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 Herbal Medicine: Herbal Therapy & the Adrenal Glands 
Alternative medicine abounds in ideas about and remedies for the adrenal glands. Unfortunately they are often just an expression of a fundamental lack of knowledge about the adrenals. The ideas couched in these terms are often valid and helpful, but invoking some adrenal tonic' effect must be based upon actual physiology and not pseudo-science.

The two adrenals sit astride each kidney, deep in the back part of the abdomen. However, it is vital to recognize that each of these glands has two parts, a cortex or outer part, and a medulla or central portion. These have markedly different functions. When therapy is directed towards these glands, it must be appropriate to the adrenal function the practitioner wants to address.

Adrenal Medulla
The adrenal medulla secretes the hormones adrenaline (epinephrine) and noradrenaline (norepinephrine), responsible for the rapid increases in nervous system and metabolic activity involved in the stress response. Summarizing the effects of these two hormones

Adrenaline (epinephrine)

  • Acts on [alpha] and [beta] receptors.
  • Increases contractility & excitability of heart muscle, thus increasing cardiac output.
  • Facilitates blood flow to muscles, brain, and viscera.
  • Enhances blood sugar levels by stimulating conversion of glycogen to glucose in liver.
  • Inhibits smooth muscle contraction.

Noradrenalin (norepinephrine)
  • Acts primarily on [alpha] receptors.
  • Increases peripheral vascular resistance, leading to increased blood pressure.

For a discussion of the contribution that can made by herbs in support of the adrenal medulla when under stress, please refer to the section on Stress and the General Adaptation Syndrome. Adaptogens are the core of this support, with saponins such as the eleuthero sides directly impacting the medulla. Nervine tonic support of some kind is usually indicated as well, although this does not directly impact the medulla. The contribution from such nervines is a more generalized systemic support that eases the impact of tension and anxiety. Bitter tonics can be helpful as well. Examples might include

Adaptogens: Panax spp.(Ginseng ), Eleutherococcus senticosus (Siberian Ginseng)

Nervine Tonics: Scutellaria later if olia (Scullcap), Hypericum perforatum (St. John's Wort), Avena sativa (Oats)

Adrenal Cortex
The cortex is responsible for production of glucocorticoids, such as cortisol, which have a regulatory effects on metabolism, the immune system, certain aspects of behavior, and many other processes. The cortex also secretes aldosterone, fundamental to the homeostatic control of sodium and potassium secretion by the kidney. These hormones are synthesized from cholesterol.

Glucocorticoids (cortisone and hydrocortisone)

  • Enhance protein catabolism and inhibit protein synthesis.
  • Antagonize action of insulin.
  • Increase synthesis of glucose by liver.
  • Influence defense mechanism of body and its reaction to stress.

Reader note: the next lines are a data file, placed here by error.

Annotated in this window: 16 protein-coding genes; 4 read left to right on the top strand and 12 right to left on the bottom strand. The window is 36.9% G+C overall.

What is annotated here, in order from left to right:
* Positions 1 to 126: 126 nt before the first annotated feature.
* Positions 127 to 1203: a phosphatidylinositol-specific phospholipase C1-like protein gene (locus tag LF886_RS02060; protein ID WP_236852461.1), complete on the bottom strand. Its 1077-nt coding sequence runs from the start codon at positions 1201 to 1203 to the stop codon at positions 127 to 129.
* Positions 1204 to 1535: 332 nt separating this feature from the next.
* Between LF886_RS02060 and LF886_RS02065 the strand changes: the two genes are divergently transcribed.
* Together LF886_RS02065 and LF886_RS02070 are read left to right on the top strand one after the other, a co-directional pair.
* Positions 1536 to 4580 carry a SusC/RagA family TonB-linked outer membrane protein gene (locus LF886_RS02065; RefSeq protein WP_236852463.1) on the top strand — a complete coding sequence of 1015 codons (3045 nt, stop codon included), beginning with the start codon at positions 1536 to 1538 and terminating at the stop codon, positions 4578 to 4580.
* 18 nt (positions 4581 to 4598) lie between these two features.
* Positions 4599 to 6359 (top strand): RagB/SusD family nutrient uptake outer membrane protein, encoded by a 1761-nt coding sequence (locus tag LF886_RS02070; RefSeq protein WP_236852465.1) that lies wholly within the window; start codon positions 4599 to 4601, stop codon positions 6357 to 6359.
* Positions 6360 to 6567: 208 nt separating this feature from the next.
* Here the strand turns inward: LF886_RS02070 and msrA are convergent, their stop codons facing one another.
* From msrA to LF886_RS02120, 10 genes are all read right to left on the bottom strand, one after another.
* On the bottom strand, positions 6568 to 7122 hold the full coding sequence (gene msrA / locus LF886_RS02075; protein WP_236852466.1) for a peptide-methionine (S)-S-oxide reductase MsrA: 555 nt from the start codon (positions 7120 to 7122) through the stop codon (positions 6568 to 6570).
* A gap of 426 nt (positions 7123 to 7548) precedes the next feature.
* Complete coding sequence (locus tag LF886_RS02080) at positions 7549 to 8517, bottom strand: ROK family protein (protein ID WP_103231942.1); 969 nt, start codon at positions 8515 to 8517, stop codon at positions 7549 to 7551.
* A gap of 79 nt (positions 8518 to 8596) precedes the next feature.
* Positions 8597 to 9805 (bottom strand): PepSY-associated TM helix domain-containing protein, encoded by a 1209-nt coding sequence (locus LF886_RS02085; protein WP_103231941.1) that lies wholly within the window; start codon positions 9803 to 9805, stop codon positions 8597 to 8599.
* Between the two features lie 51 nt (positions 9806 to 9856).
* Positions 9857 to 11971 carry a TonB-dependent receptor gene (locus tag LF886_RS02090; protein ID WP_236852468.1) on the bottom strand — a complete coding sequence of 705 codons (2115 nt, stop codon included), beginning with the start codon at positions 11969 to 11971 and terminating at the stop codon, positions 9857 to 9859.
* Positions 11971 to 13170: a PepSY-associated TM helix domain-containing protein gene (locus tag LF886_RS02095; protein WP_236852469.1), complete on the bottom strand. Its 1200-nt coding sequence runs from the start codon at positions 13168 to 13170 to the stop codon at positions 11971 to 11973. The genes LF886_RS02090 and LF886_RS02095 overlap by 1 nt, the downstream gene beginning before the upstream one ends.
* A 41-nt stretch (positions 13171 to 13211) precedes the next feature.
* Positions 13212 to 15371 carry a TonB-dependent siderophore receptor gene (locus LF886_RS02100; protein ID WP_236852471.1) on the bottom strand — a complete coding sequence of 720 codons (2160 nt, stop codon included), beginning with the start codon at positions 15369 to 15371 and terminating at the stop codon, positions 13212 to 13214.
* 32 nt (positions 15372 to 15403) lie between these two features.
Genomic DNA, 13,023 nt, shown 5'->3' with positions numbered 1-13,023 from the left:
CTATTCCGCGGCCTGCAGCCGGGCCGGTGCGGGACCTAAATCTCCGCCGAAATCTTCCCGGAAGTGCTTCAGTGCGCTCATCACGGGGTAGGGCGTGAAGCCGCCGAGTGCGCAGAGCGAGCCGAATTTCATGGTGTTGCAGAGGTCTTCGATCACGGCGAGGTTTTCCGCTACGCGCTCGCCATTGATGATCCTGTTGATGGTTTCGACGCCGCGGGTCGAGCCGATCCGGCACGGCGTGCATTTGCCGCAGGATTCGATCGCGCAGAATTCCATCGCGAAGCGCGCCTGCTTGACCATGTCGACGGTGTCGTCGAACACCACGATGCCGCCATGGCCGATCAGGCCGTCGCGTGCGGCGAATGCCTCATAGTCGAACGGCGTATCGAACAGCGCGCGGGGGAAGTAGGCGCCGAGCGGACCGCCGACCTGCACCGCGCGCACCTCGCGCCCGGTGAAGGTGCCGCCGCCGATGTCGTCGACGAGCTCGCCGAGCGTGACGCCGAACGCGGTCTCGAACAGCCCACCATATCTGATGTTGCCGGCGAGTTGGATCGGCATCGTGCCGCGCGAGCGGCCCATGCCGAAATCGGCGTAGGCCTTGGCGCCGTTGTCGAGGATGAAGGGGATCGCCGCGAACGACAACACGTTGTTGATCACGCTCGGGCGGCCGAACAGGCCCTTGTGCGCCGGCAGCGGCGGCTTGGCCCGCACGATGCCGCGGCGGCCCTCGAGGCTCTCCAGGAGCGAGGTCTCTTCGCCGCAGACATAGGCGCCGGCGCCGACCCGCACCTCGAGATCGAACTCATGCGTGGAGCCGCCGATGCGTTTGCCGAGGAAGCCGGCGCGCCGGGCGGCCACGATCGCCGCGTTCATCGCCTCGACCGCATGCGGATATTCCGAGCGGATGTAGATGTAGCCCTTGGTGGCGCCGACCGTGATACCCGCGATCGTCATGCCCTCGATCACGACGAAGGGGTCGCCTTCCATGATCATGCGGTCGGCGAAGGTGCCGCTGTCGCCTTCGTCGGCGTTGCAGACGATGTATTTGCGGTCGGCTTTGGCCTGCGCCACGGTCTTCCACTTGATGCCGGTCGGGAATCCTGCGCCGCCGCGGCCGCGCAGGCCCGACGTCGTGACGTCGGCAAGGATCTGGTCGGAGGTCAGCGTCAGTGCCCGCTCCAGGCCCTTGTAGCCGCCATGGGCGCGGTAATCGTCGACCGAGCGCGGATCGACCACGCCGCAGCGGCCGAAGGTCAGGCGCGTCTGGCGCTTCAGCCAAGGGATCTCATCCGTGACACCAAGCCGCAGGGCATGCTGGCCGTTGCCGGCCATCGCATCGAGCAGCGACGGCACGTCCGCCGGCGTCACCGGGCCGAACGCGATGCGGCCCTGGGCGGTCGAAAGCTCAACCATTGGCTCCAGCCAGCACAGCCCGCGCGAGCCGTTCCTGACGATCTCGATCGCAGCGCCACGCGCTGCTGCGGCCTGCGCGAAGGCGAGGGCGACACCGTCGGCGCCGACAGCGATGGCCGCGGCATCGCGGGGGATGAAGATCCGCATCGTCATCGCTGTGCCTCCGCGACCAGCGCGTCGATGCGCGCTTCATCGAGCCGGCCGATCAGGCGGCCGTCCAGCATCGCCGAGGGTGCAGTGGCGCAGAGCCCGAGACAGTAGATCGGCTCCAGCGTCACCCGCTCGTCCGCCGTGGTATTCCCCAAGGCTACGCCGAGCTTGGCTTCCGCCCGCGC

• Influence emotions.

Mineralocorticoids (aldosterone, desoxycorticosterone)
  • Regulate re-absorption of sodium cation.
  • Regulate excretion of potassium cation by renal tubules.

Adrenosterones (adrenal androgens)
Herbal medicines can impact the adrenal cortex in a variety of ways. Most important is the direct effect of plants rich in a specific variety of saponin such as Glycyrrhiza glabra (Liquorice). Borage (Borago offici nalis),

Whilst the cortex and medulla produce different hormones in response to differing stimuli, they share a complex role in some situations, for example the stress response. As has been described in the section on stress, the immediate response is controlled mainly, though not completely, by the adrenal gland's central medulla, while long-term response is handled by the surrounding cortex. The initial response-preparing the body for what has been called the fight-or-flight reaction-involves:

1. Increased nervous-system activity.

2. Release of adrenaline and/or noradrenalin into the blood stream by the adrenal medulla. These hormones support the nervous system through metabolic activity. The body's response to these chemicals includes:
  • increase in heart rate and blood pressure.
  • surface constriction of blood vessels, so that the blood leaves the skin to provide the muscles with more sugar and oxygen (which is why we go white with shock).
  • mobilization of the liver's energy reserves through the release of stored glucose.
If the stressful situation is very intense or continues over a period of time, the adrenal cortex becomes increasingly involved in the stress reaction. The activity of the cortex is largely controlled by blood levels of adrenocorticotrophichormone (ACTH), which is released by the anterior pituitary gland. When information about sustained stress has been processed by the central nervous system, a whole range of new bodily responses occurs, and it is these longer-term reactions that can adversely affect the quality of life.
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 About The Author
David Hoffmann BSc (Hons), MNIMHWhilst working in conservation and lecturing in ecology and the eco-crisis for the University of Wales, David Hoffman became convinced that to heal the world, to embrace planetary wholeness and responsibility for it......more
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